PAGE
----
The railroads may not have advanced civilization in America, notes this sharp-edged history, but they were eminently creative in their destruction.
Latter-day corporatistas will not be pleased with the neo-Marxist slant that eminent historian White (American History/Stanford Univ.; Remembering Ahanagran: Storytelling in a Family's Past, 1998, etc.) brings to his vigorous account of the 19th-century transcontinental railroads. Read full book review >
A "collaboration" between historian White (Univ. of Washington) and his mother, Sara, this blends formal historical research and the oral tradition. Read full book review >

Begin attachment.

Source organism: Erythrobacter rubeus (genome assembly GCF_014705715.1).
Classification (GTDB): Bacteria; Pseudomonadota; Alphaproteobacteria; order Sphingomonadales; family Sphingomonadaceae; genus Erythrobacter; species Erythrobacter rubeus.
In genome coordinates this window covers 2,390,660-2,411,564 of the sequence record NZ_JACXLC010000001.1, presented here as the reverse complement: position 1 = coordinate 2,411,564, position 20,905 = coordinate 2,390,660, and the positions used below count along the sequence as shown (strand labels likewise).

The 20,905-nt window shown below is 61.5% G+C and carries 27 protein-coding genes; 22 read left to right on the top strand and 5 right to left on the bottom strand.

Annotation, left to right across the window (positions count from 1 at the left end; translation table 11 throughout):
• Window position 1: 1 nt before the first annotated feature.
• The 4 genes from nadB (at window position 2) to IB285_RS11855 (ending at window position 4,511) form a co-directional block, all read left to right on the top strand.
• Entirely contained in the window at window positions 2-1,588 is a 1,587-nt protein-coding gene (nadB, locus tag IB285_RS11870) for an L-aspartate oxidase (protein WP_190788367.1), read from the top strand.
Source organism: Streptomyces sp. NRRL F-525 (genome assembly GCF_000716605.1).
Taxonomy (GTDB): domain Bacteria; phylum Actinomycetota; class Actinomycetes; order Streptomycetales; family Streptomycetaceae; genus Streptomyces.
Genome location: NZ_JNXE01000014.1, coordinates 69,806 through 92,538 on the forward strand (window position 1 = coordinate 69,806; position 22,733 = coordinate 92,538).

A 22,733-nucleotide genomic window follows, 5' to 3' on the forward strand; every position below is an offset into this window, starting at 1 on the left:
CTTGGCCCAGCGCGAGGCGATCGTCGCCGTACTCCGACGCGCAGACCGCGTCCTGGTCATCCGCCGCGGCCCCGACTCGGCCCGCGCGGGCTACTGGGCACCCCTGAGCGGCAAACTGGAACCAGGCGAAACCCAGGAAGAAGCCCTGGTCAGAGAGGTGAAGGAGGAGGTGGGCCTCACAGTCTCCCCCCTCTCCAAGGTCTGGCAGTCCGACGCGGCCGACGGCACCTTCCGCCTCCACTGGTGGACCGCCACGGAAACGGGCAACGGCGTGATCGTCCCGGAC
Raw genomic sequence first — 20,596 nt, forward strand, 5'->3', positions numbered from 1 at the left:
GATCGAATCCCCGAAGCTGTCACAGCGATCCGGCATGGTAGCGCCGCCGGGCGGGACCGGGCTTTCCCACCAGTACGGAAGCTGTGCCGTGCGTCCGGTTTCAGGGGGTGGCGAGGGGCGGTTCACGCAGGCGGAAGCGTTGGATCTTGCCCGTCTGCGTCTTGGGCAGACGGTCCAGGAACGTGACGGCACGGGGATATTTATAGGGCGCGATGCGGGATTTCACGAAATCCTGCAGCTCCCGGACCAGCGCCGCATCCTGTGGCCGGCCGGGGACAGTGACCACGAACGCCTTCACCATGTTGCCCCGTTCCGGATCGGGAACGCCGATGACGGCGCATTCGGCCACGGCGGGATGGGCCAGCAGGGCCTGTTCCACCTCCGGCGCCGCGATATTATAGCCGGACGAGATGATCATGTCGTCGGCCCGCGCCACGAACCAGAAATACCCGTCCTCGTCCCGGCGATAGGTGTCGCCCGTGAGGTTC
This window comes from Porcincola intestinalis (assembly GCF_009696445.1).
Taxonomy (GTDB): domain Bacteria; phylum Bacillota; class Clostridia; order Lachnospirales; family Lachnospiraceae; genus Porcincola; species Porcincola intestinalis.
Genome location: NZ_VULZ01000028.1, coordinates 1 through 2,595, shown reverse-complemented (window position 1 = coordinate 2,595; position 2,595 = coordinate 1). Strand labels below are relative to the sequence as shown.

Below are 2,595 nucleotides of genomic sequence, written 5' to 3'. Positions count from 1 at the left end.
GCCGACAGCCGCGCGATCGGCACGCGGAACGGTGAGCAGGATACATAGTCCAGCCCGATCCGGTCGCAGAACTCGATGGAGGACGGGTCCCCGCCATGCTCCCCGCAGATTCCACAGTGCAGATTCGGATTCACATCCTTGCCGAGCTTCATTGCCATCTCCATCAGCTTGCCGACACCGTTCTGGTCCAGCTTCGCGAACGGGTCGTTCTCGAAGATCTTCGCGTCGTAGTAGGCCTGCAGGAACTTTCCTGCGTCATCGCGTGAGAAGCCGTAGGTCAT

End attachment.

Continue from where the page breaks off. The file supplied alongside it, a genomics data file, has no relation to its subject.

The adventures of 12-year-old Charlie Prescott rather than Huckleberry Finn—in a ``sequel'' novel by White (Sword of the North, 1983) that's written with the innocent tone of YA literature from a half-century ago, when role models dispensed wisdom and championed ideals. Charlie, occasionally mischievous, runs off the Wind River, Wyoming, schoolteacher when he and one of the local ruffians tie a calf to the bell rope at school. Read full book review >